US Bureaucratic Snafu Jeopardizes Debt Relief for Somalia

US Bureaucratic Snafu Jeopardizes Debt Relief for Somalia Source: Foreign Policy posted on 11 December 2019 Foreign Policy posted on 11 December 2019 an article titled “U.S. Bureaucratic Blunder Could Cost Somalia Desperately Needed Debt Relief” by Robbie Gramer and Keith Johnson. A bureaucratic failure in Washington to write off Somalia’s debt to the United States now jeopardizes implementation of a broader debt relief program for Somalia under the Heavily Indebted Poor Country Initiative. 0 comments  Labels: al-Shabaab, debt, development, Hassan Ali Khaire, HIPC, IMF, Somalia, US, World...

Call to Remove Sudan from US List of State Sponsors of Terrorism

Call to Remove Sudan from US List of State Sponsors of Terrorism Source: The Guardian published on 12 December 2019 The Guardian published on 12 December 2019 a commentary titled “Sudan Will Never Prosper While It Is on the US Terrorism Blacklist” by El-Ghassim Wane, former African Union and UN official, Abdul Mohammed, African Union, and Alex de Waal, Tufts University. The authors argue that for Sudan’s new government to succeed economically, the United States must remove sanctions, especially taking Sudan off the list of state sponsors of terrorism. 0 comments  Labels: Abdalla Hamdok, sanctions, Saudi Arabia, state sponsors of...

jibouti fibre optic cable with Kenyan landing point to go live in 2020

jibouti fibre optic cable with Kenyan landing point to go live in 2020  Source: TECH dot AFRICA Friday December 13, 2019 By Gbenga Ajao Djibouti African Regional Express (DARE 1), the 4,854 km undersea fibre optic is expected to be completed by June next year and its landing point in Kenya will be managed by Telkom Kenya. “Telkom is excited to be the landing party in Nyali, Mombasa, with the DARE1 consortium, considering the benefits it has in store for the country. This investment will offer diversity in the routing of traffic and will also provide for fibre continuity, cognisant of the risk at the high seas. The development of regional backbones such as the DARE1 will also increase access to data in the region, with eventual gains being realized on cost for the end consumer,” says Telkom Kenya’s MD for Carrier Services, Kebaso Mokiongi. “The system is on track to be ready for commercial traffic in June 2020,” the venture partners were quoted as saying. they also said that the manufacturing aspects are complete and the remaining works are progressing.The completion of the project will add to Telkom Kenya’s stake in various undersea cable infrastructures. They own 2.6% stake of EASSy, 10% stake in LION 2 and a 23% stake in TEAMS. They also operate the National Optic Fibre Backbone which is a project aimed to ensure connectivity in all the 47 counties of Kenya. The DARE1 system is reported to have cost KES 8.6 billion (about $86 million) and Mombasa is one of the 4 landing stations in East Africa. The 36 Terabit system is geared to...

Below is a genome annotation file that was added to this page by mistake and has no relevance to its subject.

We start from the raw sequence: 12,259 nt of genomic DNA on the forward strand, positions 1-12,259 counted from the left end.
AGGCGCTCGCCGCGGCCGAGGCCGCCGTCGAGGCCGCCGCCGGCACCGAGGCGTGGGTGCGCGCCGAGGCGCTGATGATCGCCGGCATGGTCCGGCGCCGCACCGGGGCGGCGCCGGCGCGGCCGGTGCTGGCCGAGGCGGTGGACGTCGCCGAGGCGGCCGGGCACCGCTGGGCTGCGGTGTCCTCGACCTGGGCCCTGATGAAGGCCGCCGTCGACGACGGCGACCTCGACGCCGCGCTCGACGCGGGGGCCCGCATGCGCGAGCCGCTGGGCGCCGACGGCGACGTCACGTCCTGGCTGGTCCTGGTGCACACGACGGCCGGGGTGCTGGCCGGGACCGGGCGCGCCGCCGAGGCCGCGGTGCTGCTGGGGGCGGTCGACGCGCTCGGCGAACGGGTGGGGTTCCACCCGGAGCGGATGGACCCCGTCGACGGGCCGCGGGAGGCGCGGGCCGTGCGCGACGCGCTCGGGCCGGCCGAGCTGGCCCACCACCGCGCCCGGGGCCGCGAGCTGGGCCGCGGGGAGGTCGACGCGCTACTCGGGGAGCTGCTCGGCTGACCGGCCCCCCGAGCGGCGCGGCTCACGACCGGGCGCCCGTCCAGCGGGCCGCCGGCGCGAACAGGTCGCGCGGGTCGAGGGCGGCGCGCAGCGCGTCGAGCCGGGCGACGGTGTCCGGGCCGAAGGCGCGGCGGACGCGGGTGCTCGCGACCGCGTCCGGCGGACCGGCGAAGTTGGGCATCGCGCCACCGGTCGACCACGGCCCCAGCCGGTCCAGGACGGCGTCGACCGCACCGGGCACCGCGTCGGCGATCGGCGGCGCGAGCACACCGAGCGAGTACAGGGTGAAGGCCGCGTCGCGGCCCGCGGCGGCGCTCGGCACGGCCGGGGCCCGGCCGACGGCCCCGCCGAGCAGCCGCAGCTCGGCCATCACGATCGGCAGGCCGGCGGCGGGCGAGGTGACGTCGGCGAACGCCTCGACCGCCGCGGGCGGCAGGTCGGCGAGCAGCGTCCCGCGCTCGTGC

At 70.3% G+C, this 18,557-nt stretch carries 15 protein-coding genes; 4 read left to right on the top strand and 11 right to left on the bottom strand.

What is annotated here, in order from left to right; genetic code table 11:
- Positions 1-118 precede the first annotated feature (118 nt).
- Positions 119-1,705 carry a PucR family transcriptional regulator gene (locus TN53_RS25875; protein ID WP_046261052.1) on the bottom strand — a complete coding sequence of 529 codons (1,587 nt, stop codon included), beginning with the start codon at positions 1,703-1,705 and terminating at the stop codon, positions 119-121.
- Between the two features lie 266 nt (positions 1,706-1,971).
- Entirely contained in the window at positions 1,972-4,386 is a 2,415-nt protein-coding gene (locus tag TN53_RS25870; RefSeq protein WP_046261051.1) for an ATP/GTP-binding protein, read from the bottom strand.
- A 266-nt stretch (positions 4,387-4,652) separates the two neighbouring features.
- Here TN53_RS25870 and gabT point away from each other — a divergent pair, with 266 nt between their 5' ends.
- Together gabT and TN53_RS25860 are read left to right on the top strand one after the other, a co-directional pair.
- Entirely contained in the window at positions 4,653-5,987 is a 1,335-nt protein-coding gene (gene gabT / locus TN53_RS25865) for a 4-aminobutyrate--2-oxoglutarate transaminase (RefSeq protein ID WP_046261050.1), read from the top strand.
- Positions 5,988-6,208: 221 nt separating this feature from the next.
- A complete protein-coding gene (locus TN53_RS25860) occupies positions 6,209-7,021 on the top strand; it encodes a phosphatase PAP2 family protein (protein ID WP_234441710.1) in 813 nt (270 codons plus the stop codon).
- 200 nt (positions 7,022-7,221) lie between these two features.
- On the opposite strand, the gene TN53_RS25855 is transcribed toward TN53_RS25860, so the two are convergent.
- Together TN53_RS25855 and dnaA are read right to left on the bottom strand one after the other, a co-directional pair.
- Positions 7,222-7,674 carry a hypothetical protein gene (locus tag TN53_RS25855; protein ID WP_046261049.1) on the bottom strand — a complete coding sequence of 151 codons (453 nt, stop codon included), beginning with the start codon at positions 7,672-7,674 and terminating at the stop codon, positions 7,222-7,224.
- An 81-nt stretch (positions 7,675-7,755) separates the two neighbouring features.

Getting Sudan over the Finish Line

Getting Sudan over the Finish Line Source: The International Crisis Group posted on 9 December 2019 The International Crisis Group posted on 9 December 2019 an “Open Letter to the Friends of Sudan” by Robert Malley and Comfort Ero. While Sudan has embarked on a path toward democratic and accountable government, economic fragility threatens its transition. The statement urges the friends of Sudan to bolster the civilin-led administration with urgently needed financial support and calls for an African Union envoy to help keep the transition on track. 0 comments  Labels: Abdalla Hamdok, AU, Saudi Arabia, state sponsors of...

Sudan and the US State Sponsors of Terrorism List

Sudan and the US State Sponsors of Terrorism List Source: Foreign Policy posted on 9 December 2019 Foreign Policy posted on 9 December 2019 a commentary titled “Sudan’s New Government Can’t Succeed If It Remains on the U.S. Blacklist” by Hala al-Karib, Strategic Initiative for Women in the Horn of Africa, and El Sadig Hassan, Darfur Bar Association. The transition to a democratic government in Sudan will be difficult enough as it is and much more difficult if it remains on the U.S. list of state sponsors of terrorism. The authors argue that the U.S. designation puts an unjust economic and political burden on a government that is working to give democracy a chance. 0 comments  Labels: Abdalla Hamdok, debt, democracy, state sponsors of...